Wright Opera House
Ouray's Cultural Anchor
Ouray County has a rich, year-round cultural scene. Ouray’s ongoing calendar of events is sure to stimulate your mind, touch your heart and excite your senses. In addition to a wide variety of art galleries in Ouray and Ridgway, there are numerous art and craft shows, live performances, historic reenactments, concerts, and radio shows. In the summer you can catch festivals in the beautiful town parks and intimate performances at the Wright Opera House. For the love of art, many locals wear many hats to pull of productions and exhibitions, and community spirit abounds at local events.
The Wright Opera House was built in 1888 by Francis Carney, the builder of many of Ouray's more significant early structures, for Ed and George Wright, who made their fortune in local mines.
The Wright Opera House exists because Ed Wright and his wife, Letitia, believed that the populace of Ouray needed to be provided with cultural opportunities to offset the influence of the dance halls, saloons, gambling dens, and houses of ill repute. They wanted to create a decent establishment that would feature cultural and educational programs of high quality for the entertainment and enlightenment of the young people and adults within the community.
It wasn’t until the collapse of the mining era that the Wright Opera House came into its own as a cultural anchor. Musicians and performers were brought from Denver and other culturally-rich areas to perform through the mid-twentieth century.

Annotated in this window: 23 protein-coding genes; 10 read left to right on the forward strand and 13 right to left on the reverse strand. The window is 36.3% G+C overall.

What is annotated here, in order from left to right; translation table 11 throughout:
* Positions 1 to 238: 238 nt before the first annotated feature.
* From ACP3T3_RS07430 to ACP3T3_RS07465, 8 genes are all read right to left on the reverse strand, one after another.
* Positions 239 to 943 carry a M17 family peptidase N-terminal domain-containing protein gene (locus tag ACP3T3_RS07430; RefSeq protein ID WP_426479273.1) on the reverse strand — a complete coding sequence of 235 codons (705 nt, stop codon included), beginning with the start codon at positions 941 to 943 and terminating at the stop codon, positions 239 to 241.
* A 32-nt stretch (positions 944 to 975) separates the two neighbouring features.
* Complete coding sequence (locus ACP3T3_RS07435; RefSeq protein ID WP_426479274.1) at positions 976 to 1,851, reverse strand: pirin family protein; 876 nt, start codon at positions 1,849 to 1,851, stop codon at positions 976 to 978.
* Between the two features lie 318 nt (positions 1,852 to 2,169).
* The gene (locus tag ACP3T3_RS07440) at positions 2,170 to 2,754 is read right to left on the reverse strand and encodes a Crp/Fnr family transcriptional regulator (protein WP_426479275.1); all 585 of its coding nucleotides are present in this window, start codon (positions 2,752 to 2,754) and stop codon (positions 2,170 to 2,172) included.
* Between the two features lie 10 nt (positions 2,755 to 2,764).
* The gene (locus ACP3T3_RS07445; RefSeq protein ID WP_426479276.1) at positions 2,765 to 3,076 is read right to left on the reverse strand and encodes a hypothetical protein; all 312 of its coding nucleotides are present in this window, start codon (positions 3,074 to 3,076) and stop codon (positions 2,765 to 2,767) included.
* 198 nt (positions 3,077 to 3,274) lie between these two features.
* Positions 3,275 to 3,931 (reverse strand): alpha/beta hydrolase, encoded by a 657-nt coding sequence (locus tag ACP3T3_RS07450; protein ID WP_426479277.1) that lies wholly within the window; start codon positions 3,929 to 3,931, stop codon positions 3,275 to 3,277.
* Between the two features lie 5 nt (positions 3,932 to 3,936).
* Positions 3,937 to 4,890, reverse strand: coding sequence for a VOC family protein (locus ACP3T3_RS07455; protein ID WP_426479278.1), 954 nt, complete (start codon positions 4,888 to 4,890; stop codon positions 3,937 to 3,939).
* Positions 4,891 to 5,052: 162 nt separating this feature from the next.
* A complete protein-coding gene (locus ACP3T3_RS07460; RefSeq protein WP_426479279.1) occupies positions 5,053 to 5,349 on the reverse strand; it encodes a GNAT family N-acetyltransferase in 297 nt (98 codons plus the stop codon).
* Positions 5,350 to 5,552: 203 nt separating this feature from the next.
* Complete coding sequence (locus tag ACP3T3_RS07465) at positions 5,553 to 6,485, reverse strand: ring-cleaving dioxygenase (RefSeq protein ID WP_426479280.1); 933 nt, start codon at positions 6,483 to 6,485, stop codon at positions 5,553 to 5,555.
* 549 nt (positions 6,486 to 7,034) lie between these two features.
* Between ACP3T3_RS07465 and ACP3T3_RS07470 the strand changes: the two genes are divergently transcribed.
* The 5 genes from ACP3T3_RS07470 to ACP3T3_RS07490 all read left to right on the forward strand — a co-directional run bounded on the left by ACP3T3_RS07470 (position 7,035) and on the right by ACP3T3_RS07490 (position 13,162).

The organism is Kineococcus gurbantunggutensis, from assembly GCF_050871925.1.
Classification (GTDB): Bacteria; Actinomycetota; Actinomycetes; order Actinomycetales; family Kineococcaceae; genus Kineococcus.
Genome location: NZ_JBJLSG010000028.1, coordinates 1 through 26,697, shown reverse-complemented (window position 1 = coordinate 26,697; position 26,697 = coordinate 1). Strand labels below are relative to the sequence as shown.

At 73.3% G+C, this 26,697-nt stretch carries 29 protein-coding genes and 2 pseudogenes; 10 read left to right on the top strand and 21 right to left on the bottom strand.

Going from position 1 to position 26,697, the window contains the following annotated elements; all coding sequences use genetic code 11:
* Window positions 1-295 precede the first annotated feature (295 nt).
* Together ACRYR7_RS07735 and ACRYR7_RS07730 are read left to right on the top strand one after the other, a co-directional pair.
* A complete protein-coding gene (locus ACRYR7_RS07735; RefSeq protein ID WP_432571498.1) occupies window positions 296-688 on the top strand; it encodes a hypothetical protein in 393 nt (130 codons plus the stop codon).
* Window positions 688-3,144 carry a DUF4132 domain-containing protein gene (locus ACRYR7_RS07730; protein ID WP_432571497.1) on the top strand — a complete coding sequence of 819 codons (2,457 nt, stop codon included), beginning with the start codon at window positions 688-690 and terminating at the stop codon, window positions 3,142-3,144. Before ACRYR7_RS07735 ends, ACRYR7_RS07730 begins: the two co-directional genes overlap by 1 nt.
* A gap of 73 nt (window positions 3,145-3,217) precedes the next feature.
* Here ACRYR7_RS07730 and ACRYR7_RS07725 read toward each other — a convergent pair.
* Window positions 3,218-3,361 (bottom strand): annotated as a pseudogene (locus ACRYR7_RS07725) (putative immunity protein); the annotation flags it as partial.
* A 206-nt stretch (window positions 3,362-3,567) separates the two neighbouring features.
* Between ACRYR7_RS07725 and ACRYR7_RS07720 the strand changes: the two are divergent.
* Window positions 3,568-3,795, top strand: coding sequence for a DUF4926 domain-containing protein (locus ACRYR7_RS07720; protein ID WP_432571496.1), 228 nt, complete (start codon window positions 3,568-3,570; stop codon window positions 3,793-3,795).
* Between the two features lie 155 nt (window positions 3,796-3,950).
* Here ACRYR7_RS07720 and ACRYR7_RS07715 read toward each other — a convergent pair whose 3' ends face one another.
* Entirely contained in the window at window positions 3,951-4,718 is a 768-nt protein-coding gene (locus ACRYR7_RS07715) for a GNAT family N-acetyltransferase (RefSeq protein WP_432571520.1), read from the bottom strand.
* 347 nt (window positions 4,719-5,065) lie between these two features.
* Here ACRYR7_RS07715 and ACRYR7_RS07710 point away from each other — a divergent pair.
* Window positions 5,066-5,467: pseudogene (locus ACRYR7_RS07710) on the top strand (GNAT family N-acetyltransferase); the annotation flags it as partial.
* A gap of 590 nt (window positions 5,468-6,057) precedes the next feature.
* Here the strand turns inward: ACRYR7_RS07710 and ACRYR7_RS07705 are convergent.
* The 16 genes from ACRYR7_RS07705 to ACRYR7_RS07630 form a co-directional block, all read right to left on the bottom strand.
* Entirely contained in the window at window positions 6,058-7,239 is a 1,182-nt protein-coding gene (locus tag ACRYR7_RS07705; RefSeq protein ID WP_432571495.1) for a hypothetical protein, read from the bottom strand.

Thanks to the efforts of a highly motivated and passionately committed group of local art patrons and volunteers, the Wright Opera House is once again the center of Ouray’s cultural landscape. The Friends of the Wright Opera House are a shining example of what can happen when a community identifies what is essential to its quality of life and goes after it. In four years of aggressive grant writing, fundraising, and community rallying, the Friends have successfully purchased the historic building and plan to renovate and expand it while maintaining its historic integrity. Their vision will convert this grand old lady into a vibrant, active, contemporary performance space for local and national events that still exudes all the comfort and history of the old opera house. In conjunction with local arts organizations like OCPAG, the Ouray County Players, and Weehawken Creative Arts they are programming the space with vibrant performances and are maintaining the cultural mission for Ouray set forth over a century ago by Ed and Letitia Wright.